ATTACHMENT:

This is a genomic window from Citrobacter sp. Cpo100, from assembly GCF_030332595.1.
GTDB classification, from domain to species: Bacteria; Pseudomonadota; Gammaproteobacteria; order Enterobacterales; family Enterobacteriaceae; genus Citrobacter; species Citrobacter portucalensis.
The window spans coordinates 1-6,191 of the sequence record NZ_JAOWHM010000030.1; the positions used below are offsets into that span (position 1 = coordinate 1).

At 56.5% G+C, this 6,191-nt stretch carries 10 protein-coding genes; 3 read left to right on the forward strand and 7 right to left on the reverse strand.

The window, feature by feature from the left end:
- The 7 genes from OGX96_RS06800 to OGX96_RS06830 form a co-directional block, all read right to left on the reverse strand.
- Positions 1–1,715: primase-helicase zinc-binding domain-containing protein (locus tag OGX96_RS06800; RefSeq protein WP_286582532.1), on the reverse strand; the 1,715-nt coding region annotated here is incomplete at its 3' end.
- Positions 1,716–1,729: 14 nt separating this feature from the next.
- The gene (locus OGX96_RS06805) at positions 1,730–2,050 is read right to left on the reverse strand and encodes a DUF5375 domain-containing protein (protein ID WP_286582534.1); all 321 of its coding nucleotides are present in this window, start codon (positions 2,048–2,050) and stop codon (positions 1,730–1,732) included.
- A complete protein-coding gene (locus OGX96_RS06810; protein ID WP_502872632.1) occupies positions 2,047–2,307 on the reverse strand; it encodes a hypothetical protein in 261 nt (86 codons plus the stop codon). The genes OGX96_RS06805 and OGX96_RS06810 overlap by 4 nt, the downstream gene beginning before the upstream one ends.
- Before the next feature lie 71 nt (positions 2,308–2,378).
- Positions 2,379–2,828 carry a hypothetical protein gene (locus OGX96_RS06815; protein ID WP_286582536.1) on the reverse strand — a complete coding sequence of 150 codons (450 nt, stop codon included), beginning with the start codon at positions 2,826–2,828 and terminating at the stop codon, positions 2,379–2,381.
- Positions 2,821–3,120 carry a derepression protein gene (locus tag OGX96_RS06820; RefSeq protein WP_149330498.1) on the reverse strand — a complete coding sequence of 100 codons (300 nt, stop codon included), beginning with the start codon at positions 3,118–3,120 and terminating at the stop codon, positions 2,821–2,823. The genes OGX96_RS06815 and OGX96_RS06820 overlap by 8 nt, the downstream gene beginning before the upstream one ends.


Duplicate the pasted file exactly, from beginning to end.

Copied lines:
This is a genomic window from Citrobacter sp. Cpo100, from assembly GCF_030332595.1.
GTDB classification, from domain to species: Bacteria; Pseudomonadota; Gammaproteobacteria; order Enterobacterales; family Enterobacteriaceae; genus Citrobacter; species Citrobacter portucalensis.
The window spans coordinates 1-6,191 of the sequence record NZ_JAOWHM010000030.1; the positions used below are offsets into that span (position 1 = coordinate 1).

At 56.5% G+C, this 6,191-nt stretch carries 10 protein-coding genes; 3 read left to right on the forward strand and 7 right to left on the reverse strand.

The window, feature by feature from the left end:
- The 7 genes from OGX96_RS06800 to OGX96_RS06830 form a co-directional block, all read right to left on the reverse strand.
- Positions 1–1,715: primase-helicase zinc-binding domain-containing protein (locus tag OGX96_RS06800; RefSeq protein WP_286582532.1), on the reverse strand; the 1,715-nt coding region annotated here is incomplete at its 3' end.
- Positions 1,716–1,729: 14 nt separating this feature from the next.
- The gene (locus OGX96_RS06805) at positions 1,730–2,050 is read right to left on the reverse strand and encodes a DUF5375 domain-containing protein (protein ID WP_286582534.1); all 321 of its coding nucleotides are present in this window, start codon (positions 2,048–2,050) and stop codon (positions 1,730–1,732) included.
- A complete protein-coding gene (locus OGX96_RS06810; protein ID WP_502872632.1) occupies positions 2,047–2,307 on the reverse strand; it encodes a hypothetical protein in 261 nt (86 codons plus the stop codon). The genes OGX96_RS06805 and OGX96_RS06810 overlap by 4 nt, the downstream gene beginning before the upstream one ends.
- Before the next feature lie 71 nt (positions 2,308–2,378).
- Positions 2,379–2,828 carry a hypothetical protein gene (locus OGX96_RS06815; protein ID WP_286582536.1) on the reverse strand — a complete coding sequence of 150 codons (450 nt, stop codon included), beginning with the start codon at positions 2,826–2,828 and terminating at the stop codon, positions 2,379–2,381.
- Positions 2,821–3,120 carry a derepression protein gene (locus tag OGX96_RS06820; RefSeq protein WP_149330498.1) on the reverse strand — a complete coding sequence of 100 codons (300 nt, stop codon included), beginning with the start codon at positions 3,118–3,120 and terminating at the stop codon, positions 2,821–2,823. The genes OGX96_RS06815 and OGX96_RS06820 overlap by 8 nt, the downstream gene beginning before the upstream one ends.